expel three Chinese journalists working with Xinhua news agency following the findings of Indian intelligence agencies. After several visa extensions, India finally refused to renew their visas and ordered them to leave India by 31 July. The three journalists include Wu Qiang, heading Xinhua’s bureau in New Delhi, Lu Tang heading the one in Mumbai and She Yonggang a reporter in Mumbai. The three expelled journalists are experts on Indian affairs and Lu Tang was working with researchers on India-China relations. The three journalists are reported to have travelled to Bengaluru recently and met exiled Tibetan activists, which became an issue with the government. Though the Tibetan government in exile is headquartered in Dharmsala, Himachal Pradesh, thousands of Tibetans live in Karnataka.
The move also comes at a time when ties between the two countries got strained following China’s refusal to support India’s application for membership of the Nuclear Suppliers Group (NSG) at a meeting in Seoul in June. In April 2016, China prevented India’s attempts to have Jaish-e- Mohammed chief, Maulana Masood Azhar, mastermind of many terror attacks in India, including the Pathankot air base in early January this year, declared as a terrorist at a United Nations committee. China has repeatedly provided cover for Pakistan-based terrorists and Islamabad. Following this, India, very shortly, again in April, reacted by issuing visas to World Uyghur Congress leader Dolkun Isa and three others, allowing them to visit India for a conference in Dharmsala.
China’s growing belligerence, Pakistan becoming an ever increasing liability to the US and its involvement in terrorism and its global spread and a common interest in ensuring the safety and security of the sea lanes of communication in the Indo-Pacific region are major factors which led to significantly upgraded India–U.S. relations. During US Secretary of Defense Ashton Carter’s visit to India, the two nations decided to sign a logistics support agreement, which reportedly will allow the United States and Indian militaries to share facilities for refuelling, supplies and spares.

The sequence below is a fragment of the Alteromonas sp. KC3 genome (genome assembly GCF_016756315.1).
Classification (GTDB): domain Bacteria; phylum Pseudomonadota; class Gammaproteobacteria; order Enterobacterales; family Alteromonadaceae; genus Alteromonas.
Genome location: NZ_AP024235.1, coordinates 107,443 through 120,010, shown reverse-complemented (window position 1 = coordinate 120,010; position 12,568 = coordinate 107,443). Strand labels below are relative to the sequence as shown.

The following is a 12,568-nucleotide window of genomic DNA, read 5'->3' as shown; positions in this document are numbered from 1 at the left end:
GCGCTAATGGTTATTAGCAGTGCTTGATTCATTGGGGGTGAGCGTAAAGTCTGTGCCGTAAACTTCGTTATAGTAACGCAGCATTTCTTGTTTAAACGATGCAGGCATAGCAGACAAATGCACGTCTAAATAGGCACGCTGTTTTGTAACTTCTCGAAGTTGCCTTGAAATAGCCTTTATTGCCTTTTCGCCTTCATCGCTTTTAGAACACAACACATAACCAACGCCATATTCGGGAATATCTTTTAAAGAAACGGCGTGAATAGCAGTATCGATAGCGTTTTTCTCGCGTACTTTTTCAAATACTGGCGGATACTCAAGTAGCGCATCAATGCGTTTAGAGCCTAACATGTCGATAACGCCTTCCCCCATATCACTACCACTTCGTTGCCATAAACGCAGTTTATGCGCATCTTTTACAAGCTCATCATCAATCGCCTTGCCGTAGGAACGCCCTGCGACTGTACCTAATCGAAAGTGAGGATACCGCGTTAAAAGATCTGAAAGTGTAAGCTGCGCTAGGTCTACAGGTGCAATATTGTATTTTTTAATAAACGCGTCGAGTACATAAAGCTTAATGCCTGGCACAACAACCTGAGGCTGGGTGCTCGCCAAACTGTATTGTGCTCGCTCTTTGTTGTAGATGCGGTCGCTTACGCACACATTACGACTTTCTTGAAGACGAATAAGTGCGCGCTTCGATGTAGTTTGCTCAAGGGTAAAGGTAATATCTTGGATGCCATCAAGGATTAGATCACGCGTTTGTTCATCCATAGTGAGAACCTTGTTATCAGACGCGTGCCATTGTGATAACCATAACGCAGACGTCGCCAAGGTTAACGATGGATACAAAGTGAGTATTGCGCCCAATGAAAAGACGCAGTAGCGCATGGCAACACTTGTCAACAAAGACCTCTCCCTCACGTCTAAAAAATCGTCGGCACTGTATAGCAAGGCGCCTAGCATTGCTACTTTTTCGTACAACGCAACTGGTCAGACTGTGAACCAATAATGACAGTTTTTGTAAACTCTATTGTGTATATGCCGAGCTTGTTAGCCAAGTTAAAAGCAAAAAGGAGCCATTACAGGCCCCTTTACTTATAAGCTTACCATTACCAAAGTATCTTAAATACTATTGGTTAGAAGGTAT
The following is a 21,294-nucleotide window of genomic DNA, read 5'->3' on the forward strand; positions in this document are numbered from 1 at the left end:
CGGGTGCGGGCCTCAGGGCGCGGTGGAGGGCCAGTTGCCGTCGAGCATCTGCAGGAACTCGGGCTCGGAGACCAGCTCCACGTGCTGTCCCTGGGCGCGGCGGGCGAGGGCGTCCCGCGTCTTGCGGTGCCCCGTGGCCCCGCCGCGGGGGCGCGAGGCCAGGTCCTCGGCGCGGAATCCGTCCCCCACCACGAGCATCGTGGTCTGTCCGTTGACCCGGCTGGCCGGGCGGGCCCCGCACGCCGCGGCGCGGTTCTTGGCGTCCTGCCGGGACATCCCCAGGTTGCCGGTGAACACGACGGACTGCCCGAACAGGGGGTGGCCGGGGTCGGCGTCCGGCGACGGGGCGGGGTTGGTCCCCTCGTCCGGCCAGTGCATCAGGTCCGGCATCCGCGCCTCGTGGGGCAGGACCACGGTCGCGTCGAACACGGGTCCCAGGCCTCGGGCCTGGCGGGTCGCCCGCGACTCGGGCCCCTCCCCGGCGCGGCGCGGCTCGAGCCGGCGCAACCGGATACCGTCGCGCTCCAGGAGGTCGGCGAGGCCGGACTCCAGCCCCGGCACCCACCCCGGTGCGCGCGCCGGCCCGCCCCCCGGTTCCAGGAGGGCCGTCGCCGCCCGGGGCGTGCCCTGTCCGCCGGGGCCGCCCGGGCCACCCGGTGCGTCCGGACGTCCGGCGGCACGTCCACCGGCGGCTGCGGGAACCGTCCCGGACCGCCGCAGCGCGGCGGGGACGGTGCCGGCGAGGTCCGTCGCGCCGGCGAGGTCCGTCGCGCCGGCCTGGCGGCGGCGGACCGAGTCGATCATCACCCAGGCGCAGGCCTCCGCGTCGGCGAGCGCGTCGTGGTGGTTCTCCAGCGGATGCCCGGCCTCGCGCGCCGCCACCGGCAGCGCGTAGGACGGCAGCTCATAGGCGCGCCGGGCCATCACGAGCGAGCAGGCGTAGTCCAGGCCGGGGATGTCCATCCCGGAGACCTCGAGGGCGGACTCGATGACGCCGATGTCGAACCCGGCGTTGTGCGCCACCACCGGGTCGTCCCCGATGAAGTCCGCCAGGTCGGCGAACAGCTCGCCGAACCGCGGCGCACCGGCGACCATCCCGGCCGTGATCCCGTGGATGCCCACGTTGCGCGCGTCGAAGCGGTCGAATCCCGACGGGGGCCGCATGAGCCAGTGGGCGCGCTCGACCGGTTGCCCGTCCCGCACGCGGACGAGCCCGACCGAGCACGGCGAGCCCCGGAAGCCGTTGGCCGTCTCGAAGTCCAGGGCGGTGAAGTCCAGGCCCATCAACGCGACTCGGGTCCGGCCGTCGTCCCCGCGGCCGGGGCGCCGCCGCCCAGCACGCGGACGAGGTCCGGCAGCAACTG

Through the “Maritime Silk Road” initiative, China has been trying to reach out to India’s close neighbour countries Sri Lanka and Maldives. Although China has asked India to be part of the Maritime Silk Road, some Indian analysts feel that it could be a ruse for China to increase its strategic presence in the region without arousing the suspicion of India and other nations. China’s relations with its “all-weather friend” Pakistan are at an all-time high, with Beijing announcing that it will invest $46billion in the China-Pakistan Economic Corridor, which will connect Kashgar in China’s Xinjiang province with the port of Gwadar in Pakistan.
On the Line of Actual Control, incursions and transgressions by Chinese People’s Liberation Army (PLA) are business as usual, with the only major saving grace being that since October 1967, not a bullet has been exchanged between the two armies. A transgression is for a short period, unlike an incursion where the troops remain stationed in an attempt to dominate the area, like the three week stand off between the Indian and Chinese troops in Daulat Beg Oldi, Jammu and Kashmir. Cases of transgression are often due to differences between the two nations in perception of the LAC. Incursions/transgression by PLA during the period from 2010-2014 (up to August 4, 2014) are as: 228 in 2010, 213 in 2011, 426 in 2012, 411 in 2013 and 334 in 2014- till August 4.
On June 9, 2016, a Chinese patrol party transgressed in Yangste, in Arunachal Pradesh’s East Kameng district. This is the first known transgression by the PLA this year in the region. On June 14, 250 PLA soldiers entered another part of East Kameng district. On July 22, for the first time PLA soldiers not only intruded into the northern state of Uttarakhand but also claimed that the land belongs to them and that they recognised it as “Wu Ye,” On July 25, Chinese helicopters violated India’s air space in the same region.
In Arunachal Pradesh, five of the eight old advanced landing grounds (ALG) have been upgraded. These are at Walong, Ziro, Along, Mechuka and Pasighat. Two more ALGs, one each at Tuting and Tawang are expected to be ready by the year end. However much more needs to be done to match the Chinese in strategic infrastructural development and acquisitions in weapon systems.